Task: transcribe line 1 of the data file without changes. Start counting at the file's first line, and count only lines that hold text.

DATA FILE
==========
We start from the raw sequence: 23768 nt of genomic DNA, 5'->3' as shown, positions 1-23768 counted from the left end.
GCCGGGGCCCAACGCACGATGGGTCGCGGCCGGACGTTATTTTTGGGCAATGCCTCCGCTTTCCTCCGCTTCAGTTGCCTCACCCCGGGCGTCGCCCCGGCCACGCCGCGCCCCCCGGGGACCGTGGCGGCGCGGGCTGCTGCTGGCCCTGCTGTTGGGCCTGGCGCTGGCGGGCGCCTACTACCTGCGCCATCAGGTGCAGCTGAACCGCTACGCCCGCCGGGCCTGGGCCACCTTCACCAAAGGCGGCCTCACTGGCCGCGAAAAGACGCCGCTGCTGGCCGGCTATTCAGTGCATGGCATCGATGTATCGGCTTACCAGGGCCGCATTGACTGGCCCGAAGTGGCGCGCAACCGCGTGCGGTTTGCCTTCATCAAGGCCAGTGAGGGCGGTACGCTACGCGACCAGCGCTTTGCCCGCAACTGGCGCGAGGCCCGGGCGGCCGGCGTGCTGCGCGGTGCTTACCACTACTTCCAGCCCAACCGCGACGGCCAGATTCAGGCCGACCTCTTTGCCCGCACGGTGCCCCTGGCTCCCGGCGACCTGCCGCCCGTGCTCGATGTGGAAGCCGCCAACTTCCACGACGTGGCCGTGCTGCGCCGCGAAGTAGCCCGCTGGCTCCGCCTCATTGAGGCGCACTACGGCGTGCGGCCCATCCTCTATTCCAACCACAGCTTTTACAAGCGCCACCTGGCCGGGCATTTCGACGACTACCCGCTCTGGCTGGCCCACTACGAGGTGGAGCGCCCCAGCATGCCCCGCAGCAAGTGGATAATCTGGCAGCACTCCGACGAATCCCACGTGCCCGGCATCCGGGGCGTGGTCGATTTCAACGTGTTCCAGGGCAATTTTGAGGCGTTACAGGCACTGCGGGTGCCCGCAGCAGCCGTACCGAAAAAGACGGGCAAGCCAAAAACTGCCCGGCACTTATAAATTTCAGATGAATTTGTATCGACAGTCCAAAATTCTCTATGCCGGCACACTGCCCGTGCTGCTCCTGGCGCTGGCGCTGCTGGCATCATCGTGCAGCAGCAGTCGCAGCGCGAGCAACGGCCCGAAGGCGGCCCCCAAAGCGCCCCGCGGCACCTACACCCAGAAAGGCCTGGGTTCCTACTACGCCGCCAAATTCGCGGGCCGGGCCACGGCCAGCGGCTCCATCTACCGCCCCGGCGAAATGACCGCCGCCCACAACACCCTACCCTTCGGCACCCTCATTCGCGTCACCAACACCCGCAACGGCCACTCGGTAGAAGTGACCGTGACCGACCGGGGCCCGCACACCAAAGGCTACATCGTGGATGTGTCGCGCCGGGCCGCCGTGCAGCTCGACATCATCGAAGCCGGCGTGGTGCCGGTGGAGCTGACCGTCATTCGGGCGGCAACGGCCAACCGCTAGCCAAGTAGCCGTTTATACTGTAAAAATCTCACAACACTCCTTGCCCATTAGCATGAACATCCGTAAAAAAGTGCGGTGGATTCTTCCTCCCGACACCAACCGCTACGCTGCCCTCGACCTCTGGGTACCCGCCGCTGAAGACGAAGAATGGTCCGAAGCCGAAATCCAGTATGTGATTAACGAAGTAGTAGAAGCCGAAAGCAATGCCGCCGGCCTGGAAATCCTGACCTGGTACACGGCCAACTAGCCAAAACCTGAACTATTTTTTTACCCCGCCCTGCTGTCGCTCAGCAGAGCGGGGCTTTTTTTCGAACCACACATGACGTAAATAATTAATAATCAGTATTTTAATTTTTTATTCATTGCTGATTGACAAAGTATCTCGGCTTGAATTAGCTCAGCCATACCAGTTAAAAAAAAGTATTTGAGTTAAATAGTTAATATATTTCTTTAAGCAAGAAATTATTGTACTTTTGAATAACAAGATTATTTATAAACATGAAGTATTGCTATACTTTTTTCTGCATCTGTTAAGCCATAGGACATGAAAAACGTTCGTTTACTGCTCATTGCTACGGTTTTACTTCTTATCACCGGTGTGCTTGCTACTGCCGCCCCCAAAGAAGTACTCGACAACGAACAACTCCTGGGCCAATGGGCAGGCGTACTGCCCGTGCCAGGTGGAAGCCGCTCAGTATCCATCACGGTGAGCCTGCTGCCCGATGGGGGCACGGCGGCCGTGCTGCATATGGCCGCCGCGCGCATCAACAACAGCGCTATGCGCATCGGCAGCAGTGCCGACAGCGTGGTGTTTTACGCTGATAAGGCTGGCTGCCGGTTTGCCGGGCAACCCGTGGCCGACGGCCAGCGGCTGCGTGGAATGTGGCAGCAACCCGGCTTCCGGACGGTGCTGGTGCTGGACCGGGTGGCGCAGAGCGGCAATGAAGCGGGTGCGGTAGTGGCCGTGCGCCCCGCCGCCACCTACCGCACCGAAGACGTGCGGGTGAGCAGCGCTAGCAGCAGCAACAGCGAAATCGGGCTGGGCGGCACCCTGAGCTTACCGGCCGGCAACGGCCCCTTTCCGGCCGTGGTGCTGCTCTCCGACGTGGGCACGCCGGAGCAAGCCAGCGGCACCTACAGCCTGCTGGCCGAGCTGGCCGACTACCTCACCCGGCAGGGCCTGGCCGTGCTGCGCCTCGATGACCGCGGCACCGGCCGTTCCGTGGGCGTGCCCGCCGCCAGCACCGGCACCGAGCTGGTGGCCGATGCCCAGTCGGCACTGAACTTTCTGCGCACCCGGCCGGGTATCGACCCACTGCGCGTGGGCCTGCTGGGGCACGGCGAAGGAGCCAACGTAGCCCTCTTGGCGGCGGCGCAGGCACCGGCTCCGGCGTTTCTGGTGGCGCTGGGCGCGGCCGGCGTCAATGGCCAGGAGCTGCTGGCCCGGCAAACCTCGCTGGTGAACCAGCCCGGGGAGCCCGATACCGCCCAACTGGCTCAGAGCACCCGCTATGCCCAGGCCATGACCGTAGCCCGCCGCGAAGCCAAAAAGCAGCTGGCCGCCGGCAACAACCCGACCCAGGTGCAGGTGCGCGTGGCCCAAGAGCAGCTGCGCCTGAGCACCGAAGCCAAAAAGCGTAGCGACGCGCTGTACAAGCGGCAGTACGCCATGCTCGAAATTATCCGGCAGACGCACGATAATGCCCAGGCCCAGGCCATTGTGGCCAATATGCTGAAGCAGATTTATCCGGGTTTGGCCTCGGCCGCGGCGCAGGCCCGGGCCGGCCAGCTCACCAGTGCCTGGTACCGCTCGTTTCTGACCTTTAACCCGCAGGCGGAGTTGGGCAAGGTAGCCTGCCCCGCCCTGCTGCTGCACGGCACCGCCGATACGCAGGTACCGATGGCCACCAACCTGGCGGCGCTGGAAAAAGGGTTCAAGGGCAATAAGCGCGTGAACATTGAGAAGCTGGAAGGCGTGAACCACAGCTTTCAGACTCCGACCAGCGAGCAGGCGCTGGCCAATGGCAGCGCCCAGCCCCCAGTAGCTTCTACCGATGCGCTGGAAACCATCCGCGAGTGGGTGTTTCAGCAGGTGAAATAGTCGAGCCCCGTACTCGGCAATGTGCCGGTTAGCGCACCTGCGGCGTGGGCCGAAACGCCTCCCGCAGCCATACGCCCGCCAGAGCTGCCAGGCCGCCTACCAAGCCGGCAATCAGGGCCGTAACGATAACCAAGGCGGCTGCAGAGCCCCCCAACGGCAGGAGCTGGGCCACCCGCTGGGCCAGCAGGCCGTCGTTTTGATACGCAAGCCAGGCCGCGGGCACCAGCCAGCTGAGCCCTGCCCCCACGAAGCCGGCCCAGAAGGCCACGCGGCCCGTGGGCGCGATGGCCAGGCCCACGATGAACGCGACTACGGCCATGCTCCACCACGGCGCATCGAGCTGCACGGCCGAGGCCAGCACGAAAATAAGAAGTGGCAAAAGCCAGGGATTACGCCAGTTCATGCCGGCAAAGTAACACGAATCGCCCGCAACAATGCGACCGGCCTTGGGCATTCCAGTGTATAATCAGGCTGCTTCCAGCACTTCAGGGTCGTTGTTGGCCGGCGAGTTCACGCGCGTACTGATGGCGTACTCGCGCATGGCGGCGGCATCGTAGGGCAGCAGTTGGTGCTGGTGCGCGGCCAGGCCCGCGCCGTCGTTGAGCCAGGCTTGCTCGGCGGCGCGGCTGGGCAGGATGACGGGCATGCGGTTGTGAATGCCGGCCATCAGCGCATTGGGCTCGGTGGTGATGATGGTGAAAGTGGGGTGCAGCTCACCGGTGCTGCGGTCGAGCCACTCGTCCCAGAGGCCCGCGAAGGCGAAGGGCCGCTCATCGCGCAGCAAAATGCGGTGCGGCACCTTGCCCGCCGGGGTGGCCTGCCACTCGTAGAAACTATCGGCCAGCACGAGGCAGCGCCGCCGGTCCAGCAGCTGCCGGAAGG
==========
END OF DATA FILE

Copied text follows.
We start from the raw sequence: 23768 nt of genomic DNA, 5'->3' as shown, positions 1-23768 counted from the left end.